London plane tree project
As a Londoner, born and bred I’ve always been both surrounded and entranced by the London plane tree. With their dramatic camouflage trunks allowing them to survive the London grime, their majestic canopies in summer, and their beautiful delicately balanced seed display in winter which outstrip any over-dressed Christmas tree, they steal any show.
But I’ve always wondered why there are never any baby plane trees to be seen. Year after year I’ve collected the seeds, separated the little parachutes and planted them, never with any success. Last year I planted them in my own compost and was very excited when lots of seedlings appeared, all of which turned out to be tomatoes.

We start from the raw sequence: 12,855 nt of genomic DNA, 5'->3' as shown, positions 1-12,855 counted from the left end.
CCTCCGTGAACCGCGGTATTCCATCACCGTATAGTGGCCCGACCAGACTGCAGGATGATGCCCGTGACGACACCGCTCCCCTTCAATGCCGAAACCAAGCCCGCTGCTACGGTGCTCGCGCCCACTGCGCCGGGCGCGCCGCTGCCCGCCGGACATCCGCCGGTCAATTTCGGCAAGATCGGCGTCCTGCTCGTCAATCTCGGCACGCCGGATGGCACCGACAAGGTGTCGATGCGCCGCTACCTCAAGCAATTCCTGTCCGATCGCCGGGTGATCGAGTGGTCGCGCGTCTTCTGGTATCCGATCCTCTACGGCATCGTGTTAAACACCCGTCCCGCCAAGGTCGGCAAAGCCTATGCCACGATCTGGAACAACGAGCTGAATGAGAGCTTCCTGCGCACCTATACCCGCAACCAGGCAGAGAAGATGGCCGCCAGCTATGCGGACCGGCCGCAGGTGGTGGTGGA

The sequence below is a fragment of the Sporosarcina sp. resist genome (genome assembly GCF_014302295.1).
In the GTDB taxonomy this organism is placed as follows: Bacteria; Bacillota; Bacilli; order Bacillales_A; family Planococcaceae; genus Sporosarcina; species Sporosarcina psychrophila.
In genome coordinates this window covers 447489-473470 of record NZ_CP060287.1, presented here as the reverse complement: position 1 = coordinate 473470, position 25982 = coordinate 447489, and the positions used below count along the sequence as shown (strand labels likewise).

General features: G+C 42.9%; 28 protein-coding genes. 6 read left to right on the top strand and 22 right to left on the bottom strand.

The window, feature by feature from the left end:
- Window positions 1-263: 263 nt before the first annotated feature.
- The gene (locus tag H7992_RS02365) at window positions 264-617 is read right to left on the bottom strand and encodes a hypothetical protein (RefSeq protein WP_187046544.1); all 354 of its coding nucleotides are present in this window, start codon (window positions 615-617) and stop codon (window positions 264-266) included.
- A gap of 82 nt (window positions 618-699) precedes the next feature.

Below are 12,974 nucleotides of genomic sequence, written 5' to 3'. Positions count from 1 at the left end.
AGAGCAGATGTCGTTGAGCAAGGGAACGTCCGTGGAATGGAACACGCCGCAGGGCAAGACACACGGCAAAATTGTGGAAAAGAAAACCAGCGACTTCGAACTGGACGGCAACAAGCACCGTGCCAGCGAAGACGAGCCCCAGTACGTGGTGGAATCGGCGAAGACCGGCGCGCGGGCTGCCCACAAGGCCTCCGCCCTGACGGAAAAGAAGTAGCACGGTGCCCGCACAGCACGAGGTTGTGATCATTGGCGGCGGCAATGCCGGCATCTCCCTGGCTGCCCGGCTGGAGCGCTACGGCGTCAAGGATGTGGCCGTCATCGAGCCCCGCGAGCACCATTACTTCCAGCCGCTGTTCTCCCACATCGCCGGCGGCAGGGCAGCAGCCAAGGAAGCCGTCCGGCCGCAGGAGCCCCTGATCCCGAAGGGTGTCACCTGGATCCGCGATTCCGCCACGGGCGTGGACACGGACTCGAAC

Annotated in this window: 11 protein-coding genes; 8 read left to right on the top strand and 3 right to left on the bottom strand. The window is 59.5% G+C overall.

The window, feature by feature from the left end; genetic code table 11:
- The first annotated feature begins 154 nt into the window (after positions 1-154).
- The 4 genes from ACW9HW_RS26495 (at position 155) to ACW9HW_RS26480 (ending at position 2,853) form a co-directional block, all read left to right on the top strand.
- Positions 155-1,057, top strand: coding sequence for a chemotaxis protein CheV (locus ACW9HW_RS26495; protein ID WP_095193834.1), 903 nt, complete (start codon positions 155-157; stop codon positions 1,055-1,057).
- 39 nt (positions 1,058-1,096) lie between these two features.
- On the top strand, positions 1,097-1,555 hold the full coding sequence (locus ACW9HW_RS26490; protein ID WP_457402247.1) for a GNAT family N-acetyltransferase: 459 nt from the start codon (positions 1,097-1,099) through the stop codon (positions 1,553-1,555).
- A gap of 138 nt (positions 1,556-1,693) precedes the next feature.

During our first lockdown, on 3rd April 2019, a few days after the first leaf appeared this spring, I started to draw the finest of the four remaining survivors everyday. Had I given it any thought, I’d never have started the project. What took 10 minutes a day ended up taking one and a half hours. It grew from 15cm to 46cm and I kept having to buy bigger and bigger and more and more pads of paper. I set myself the task of drawing the tree every day until its last leaf dropped, which happened on 24.11.20, leaving me wth 213 drawings. Had we not been in lockdown, I’d have had a party.
I have donated all the drawings to the Garden Museum to help them recoup what they have lost in the